Extracellular vesicles (EVs) are promising carriers for the delivery of a variety of chemical and biological drugs. However, their efficacy is limited by the lack of cellular specificity. Available methods to improve the tissue specificity of EVs predominantly rely on surface display of proteins and peptides, largely overlooking the dense glycocalyx that constitutes the outermost layer of EVs. I
Researchers from the Karolinska Institutet have developed a reconfigurable glycoengineering strategy that can endogenously display glycans of interest on EV surface. Briefly, EV producer cells are genetically engineered to co-express a glycosylation domain (GD) inserted into the large extracellular loop of CD63 (a well-studied EV scaffold protein) and fucosyltransferase VII (FUT7) or IX (FUT9), so that the engineered EVs display the glycan of interest. Through this strategy, the researchers showcase surface display of two types of glycan ligands, sialyl Lewis X (sLeX) and Lewis X, on EVs and achieve high specificity towards activated endothelial cells and dendritic cells, respectively. Moreover, the endothelial cell-targeting properties of sLeX-EVs were combined with the intrinsic therapeutic effects of mesenchymal stem cells (MSCs), leading to enhanced attenuation of endothelial damage. In summary, this study presents a reconfigurable glycoengineering strategy to produce EVs with strong cellular specificity and highlights the glycocalyx as an exploitable trait for engineering EVs.
Production and cellular uptake of LeX-EVs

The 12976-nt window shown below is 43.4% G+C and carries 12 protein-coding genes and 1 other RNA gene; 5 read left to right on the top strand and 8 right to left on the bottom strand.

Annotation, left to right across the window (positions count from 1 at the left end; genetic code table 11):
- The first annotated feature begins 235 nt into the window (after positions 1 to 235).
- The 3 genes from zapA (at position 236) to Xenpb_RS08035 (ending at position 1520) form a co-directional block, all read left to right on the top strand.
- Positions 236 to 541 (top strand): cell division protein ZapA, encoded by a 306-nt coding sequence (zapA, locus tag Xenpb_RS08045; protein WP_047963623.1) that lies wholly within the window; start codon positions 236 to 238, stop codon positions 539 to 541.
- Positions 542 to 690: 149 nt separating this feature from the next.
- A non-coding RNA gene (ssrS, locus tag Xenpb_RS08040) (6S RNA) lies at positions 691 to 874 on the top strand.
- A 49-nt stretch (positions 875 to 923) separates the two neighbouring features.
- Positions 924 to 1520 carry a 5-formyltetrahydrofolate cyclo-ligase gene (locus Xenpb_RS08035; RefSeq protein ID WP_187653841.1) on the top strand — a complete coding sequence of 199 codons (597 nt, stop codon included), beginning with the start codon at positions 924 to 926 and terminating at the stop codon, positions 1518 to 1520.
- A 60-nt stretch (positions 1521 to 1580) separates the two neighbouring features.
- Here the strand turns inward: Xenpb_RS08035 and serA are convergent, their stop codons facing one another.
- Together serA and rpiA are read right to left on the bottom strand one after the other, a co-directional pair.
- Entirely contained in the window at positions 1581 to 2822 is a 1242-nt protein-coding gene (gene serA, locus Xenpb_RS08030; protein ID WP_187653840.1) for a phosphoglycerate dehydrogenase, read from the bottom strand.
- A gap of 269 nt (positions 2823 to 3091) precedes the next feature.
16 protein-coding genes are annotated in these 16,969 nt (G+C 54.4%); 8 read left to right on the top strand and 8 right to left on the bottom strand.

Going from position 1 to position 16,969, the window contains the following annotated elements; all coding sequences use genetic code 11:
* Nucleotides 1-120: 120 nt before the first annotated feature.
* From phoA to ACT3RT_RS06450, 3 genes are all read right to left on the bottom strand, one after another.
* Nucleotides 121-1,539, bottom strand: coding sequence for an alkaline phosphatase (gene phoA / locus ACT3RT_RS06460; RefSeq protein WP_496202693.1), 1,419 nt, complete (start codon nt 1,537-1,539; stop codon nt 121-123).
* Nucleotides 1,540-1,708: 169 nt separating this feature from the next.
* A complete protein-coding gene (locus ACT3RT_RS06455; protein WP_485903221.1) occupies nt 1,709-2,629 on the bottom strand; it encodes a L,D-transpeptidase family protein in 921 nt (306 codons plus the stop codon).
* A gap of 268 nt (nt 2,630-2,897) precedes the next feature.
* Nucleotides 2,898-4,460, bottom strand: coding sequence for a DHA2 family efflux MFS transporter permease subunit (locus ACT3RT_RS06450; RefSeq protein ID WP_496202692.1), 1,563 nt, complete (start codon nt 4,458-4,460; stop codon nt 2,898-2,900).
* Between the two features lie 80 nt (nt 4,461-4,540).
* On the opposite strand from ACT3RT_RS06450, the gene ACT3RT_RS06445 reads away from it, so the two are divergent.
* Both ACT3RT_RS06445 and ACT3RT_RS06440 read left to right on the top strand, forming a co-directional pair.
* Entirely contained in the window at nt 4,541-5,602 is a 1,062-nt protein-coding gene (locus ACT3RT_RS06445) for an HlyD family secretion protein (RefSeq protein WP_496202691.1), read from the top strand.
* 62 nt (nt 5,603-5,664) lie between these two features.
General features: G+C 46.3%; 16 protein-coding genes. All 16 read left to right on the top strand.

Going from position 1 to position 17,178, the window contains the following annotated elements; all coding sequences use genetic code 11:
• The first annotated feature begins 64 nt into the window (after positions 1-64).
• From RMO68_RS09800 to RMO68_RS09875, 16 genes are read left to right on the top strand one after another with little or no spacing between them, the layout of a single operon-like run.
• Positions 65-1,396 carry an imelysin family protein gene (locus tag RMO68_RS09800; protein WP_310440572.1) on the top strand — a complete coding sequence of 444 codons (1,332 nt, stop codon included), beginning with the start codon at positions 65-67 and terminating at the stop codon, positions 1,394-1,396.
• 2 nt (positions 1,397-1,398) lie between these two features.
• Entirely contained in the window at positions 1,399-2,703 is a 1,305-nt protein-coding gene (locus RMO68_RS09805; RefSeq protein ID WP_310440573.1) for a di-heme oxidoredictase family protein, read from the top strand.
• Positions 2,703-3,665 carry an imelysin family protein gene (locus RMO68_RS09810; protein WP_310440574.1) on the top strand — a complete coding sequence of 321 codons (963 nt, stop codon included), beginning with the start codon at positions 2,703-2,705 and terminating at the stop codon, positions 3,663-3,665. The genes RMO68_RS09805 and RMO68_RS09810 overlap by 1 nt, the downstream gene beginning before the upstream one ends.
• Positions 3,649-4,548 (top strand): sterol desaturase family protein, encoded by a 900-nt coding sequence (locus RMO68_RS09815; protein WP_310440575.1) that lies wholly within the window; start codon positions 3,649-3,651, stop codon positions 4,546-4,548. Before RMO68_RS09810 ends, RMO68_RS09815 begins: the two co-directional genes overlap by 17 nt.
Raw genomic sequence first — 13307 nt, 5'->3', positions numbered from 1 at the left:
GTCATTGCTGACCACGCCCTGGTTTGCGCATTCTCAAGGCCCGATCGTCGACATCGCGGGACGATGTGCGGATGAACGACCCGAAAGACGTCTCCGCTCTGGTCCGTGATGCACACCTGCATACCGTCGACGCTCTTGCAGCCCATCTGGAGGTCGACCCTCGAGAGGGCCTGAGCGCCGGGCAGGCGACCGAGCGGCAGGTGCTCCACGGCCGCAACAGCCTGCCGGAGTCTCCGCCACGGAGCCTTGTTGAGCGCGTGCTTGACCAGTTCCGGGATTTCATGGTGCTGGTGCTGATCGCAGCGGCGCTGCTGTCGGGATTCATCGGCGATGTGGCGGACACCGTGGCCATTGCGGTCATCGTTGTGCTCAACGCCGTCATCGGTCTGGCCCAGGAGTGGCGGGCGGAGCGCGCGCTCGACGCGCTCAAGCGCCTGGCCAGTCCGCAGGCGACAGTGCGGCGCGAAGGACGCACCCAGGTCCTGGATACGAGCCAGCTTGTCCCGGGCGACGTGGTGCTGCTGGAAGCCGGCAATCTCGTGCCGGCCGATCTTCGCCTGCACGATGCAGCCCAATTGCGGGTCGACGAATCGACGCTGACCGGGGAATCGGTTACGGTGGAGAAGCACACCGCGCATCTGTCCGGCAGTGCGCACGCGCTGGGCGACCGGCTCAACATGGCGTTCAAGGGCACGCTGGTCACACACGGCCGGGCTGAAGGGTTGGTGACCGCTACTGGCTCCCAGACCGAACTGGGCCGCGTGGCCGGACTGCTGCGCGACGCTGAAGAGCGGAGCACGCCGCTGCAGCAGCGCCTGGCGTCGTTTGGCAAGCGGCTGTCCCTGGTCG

(a) Scheme of surface display of LeX on CD63. A glycosylation domain (GD) was inserted to the large extracellular loop of CD63 to form a novel sLeX protein carrier. Fucosyltransferase IX (FUT9) subsequently catalyzed the synthesis of LeX glycan. The luciferase Nluc was fused to the C-terminal of CD63 for labelling engineered EVs. (b) Detection of LeX on EVs captured by CD63-coated beads. (c) Size distribution profile of EVs. (d) Elution profile of Nluc-labelled EVs in size exclusion chromatography. Nluc in each fraction was normalized to total input. (e) Binding of Nluc-labelled EVs to recombinant human DC-SIGN. Microplates were coated with human DC-SIGN and incubated with EVs for 2 h. The amount of bound EVs were presented as fold-change over vehicle-coated plates. N = 3. (f) Expression of DC-SIGN on mouse bone marrow-derived dendritic cells (mBMDCs). (g) Relative quantification of cellular Nluc in mBMDCs after treatment with 2e (Kwon et al., 2021)/ml EVs for 6 h. N = 4. (h) Histogram of mBMDCs after treatment with the same amount of HiBiT-mNG-labeled EVs for 6 h. (i) Relative quantification of cellular MFI after treatment with the same amount of HiBiT-mNG-labeled EVs for 6 h or 16 h. N = 5. The amount of cellular EVs in (g) and (i) were presented as fold-change over non-targeting EVs. Data are shown as mean ± standard deviation. CN: CD63-Nluc; F9CPN: FUT9 + CD63-P19-Nluc; F9CCN: FUT9+ CD63-CTP-Nluc. CH: CD63-mNG-HiBiT; F9CPH: FUT9 + CD63-P19-mNG-HiBiT; F9CCH: FUT9+ CD63-CTP-mNG-HiBiT.Two-tailed unpaired t-test. n.s.: non-significant; **p < 0.01; ***p < 0.001